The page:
WordPress empowered small business owners. It allowed them to update their website content without having to rely on a web designer or having to learn HTML. This ease of editing helped drive the explosion of blogs.
Website owners and bloggers dove into the WordPress editor and started producing content. The editor buttons looked very familiar–and for good reason. The WordPress editor buttons look very similar to the ones Microsoft uses in Microsoft Word.
WordPress Editor Buttons: (WordPress is used for blogs and websites)
However, even though the editing buttons look similar, formatting on the Web works differently than in Word.
In Word, formatting is precise, and you may have heard the term “What You See is What You Get” – WYSIWYG.
On the Web, that concept goes out the window.
Word’s strengths include:
- the ability to space text with hanging indents, tabs, and columns
- easily mixing formatting in the same paragraph, and even in the same line
- heavy control of spacing between lines and paragraphs
By comparison, formatting through a web editor is far less sophisticated:
- Tabs and hanging indents don’t exist, and columns are flakey
- Mixing formatting can be done, but too much of it can result in a mess
- All control of spacing on the Web is relative and can change browser to browser and device to device
If you want to take text from a complex print piece and bring it to a webpage, plan to spend extra time formatting and proofing the page, and check the final page in multiple browsers.
Here are some common problems along with ways to fix them:
Pasting Text from Word:
Text with simple formatting may paste well into Word. Text with more complex formatting (e.g. some bold, some italics in the same paragraph) may wind up garbled. If the pasted text looks odd, you have two options:
1) Select the pasted text and click the Clear Formatting button on the WordPress toolbar:
This strips out the leftover styles from Word. Reapply formatting using the buttons on the WordPress formatting toolbar.
2) Delete the pasted text, and paste it again with the Paste as text button in WordPress:
Reapply formatting using the buttons on the WordPress formatting toolbar.
Unwanted Changes in Formatting – Mid-word, Mid-Sentence, Mid-Paragraph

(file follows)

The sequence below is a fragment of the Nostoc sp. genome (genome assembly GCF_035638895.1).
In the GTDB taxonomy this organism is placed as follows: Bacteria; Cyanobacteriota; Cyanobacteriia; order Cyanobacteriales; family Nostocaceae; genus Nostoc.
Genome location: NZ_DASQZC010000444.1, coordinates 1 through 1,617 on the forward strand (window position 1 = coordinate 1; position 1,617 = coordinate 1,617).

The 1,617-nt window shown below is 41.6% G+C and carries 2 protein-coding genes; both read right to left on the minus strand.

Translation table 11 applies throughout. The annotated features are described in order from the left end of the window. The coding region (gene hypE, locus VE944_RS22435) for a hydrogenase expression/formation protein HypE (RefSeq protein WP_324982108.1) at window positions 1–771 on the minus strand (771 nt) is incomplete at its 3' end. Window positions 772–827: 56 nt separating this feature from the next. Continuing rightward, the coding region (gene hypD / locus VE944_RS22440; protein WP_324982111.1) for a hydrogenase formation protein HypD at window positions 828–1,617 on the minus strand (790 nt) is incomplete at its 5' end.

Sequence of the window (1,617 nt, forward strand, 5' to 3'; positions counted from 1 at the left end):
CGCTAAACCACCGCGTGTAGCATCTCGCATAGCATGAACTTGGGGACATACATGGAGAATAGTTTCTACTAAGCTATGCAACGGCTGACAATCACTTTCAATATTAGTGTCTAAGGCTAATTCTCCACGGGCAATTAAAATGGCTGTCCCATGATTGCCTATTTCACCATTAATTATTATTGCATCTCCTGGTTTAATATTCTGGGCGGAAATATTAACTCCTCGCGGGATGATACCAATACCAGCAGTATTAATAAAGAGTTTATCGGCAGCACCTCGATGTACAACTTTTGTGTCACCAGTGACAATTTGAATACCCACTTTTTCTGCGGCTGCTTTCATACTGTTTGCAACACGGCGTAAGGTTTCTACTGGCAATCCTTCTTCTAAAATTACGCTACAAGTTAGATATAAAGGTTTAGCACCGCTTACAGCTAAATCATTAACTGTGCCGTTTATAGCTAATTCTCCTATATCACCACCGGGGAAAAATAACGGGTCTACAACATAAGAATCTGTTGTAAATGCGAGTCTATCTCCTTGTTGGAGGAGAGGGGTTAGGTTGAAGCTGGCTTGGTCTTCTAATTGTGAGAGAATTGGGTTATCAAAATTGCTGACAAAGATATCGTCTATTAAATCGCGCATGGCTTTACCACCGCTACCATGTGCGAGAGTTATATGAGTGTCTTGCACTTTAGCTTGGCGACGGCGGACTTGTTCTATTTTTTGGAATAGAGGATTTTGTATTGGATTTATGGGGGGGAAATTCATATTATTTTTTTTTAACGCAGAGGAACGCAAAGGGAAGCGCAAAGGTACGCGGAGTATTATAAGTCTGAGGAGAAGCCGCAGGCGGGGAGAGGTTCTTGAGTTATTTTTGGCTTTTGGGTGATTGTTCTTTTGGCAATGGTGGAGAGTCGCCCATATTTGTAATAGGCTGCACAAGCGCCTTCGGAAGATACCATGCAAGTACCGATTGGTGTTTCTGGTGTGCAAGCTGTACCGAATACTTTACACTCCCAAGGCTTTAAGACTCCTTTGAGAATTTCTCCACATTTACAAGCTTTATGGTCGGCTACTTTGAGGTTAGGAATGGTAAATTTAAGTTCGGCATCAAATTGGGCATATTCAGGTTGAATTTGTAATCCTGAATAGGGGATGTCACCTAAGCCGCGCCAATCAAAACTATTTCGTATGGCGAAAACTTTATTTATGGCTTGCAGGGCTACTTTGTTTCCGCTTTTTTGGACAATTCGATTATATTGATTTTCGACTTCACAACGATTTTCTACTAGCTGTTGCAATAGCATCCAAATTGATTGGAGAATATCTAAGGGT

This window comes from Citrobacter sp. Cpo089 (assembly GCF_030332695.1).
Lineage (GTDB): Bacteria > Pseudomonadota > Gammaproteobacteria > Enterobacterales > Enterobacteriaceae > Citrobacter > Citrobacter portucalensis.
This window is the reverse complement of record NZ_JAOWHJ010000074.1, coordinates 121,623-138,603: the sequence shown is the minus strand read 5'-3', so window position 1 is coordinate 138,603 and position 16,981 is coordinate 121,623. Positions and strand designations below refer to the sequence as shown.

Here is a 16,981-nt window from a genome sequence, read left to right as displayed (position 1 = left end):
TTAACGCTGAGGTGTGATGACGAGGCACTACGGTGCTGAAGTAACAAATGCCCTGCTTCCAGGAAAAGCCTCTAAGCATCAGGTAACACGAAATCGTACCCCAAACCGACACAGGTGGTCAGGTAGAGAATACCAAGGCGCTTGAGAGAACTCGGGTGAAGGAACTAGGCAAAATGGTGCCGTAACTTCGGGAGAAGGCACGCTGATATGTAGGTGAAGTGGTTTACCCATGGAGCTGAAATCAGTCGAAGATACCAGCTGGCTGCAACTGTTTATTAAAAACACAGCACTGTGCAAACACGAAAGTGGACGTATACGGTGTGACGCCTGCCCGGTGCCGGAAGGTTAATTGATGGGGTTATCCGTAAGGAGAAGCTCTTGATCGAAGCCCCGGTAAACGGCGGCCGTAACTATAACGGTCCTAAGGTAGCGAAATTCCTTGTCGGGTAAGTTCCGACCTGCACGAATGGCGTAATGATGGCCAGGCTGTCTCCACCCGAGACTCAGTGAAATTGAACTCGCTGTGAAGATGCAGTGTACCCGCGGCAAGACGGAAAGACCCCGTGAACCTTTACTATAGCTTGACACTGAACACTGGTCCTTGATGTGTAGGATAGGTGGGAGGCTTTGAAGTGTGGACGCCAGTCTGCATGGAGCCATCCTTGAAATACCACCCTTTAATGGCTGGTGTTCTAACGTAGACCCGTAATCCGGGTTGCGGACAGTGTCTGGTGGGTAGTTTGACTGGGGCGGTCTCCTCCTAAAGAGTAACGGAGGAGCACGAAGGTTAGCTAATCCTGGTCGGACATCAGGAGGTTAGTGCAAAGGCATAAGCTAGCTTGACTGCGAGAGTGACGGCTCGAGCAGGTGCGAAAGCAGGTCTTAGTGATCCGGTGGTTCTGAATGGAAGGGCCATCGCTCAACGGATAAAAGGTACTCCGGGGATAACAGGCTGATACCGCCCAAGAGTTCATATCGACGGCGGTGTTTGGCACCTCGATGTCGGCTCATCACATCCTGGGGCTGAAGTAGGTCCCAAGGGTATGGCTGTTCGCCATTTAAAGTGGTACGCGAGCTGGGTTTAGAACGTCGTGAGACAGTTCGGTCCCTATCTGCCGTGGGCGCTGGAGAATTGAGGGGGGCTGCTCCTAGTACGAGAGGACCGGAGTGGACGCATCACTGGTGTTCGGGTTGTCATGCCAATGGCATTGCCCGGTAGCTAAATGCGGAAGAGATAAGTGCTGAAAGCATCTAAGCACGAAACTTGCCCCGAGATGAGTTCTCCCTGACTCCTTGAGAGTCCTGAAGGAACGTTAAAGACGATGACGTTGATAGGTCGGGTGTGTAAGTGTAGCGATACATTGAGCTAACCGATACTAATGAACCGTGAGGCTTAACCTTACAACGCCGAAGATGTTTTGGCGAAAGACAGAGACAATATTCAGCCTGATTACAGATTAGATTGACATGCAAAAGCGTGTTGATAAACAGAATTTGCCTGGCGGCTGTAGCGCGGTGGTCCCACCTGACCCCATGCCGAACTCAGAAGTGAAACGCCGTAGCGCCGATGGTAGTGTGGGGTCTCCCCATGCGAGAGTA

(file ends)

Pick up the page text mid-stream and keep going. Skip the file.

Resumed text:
HTML, the language of the webpage, works with pairs of tags. For example, when you select text and click the Bold button, the editor writes this HTML, which the web browser (Internet Explorer, Firefox, etc.) reads to draw the page:
Let’s say you also select the same text, and add italics:
With each successive command, the editor tries to nest another set of tags around the selected text. Unfortunately sometimes the editor hiccups an doesn’t write an end tag correctly. The end tag stops a formatting command. So when formatting “runs on” or changes unexpectedly, a misplaced or garbled tag is often at fault. To correct the text, select the text all the way to the end of the paragraph and reapply the formatting. For example, if the bold is wrong mid-paragraph, select the whole paragraph and hit bold until it turns the bold off. This should fix the tags. Then go back and select just the text you want bold and hit bold again.
Whether you are using Word or the WordPress editor, there are two types of spacing: a line break, which brings the next line tight against the last, and paragraph spacing, which leaves “breathing space” between the paragraphs. In WordPress, press Enter to create a new paragraph, or Shift and Enter to create a line break.
Make sure to check your the results of your edits in as many web browsers as you can. Paragraph spacing in the final page may vary by web browser. That is one of the quirks of the Web.
Most WordPress themes globally set text size; if you find yourself changing text size and other attributes paragraph after paragraph and page after page to get a different look, you may want to talk with a web designer to have them make a global change to the theme. Otherwise you can wind up with a ton of extra HTML tags and eventually break the page.
Untangling a Gordian Knot
Sometimes a heavily-edited page turns into a tangled mess of nested HTML tags. Untangling the tags can be a real headache for someone not comfortable with hand-editing HTML. At that point, you may want to call in a web designer who can edit the tags down to the bare minimum so the page will be easier to edit in the future.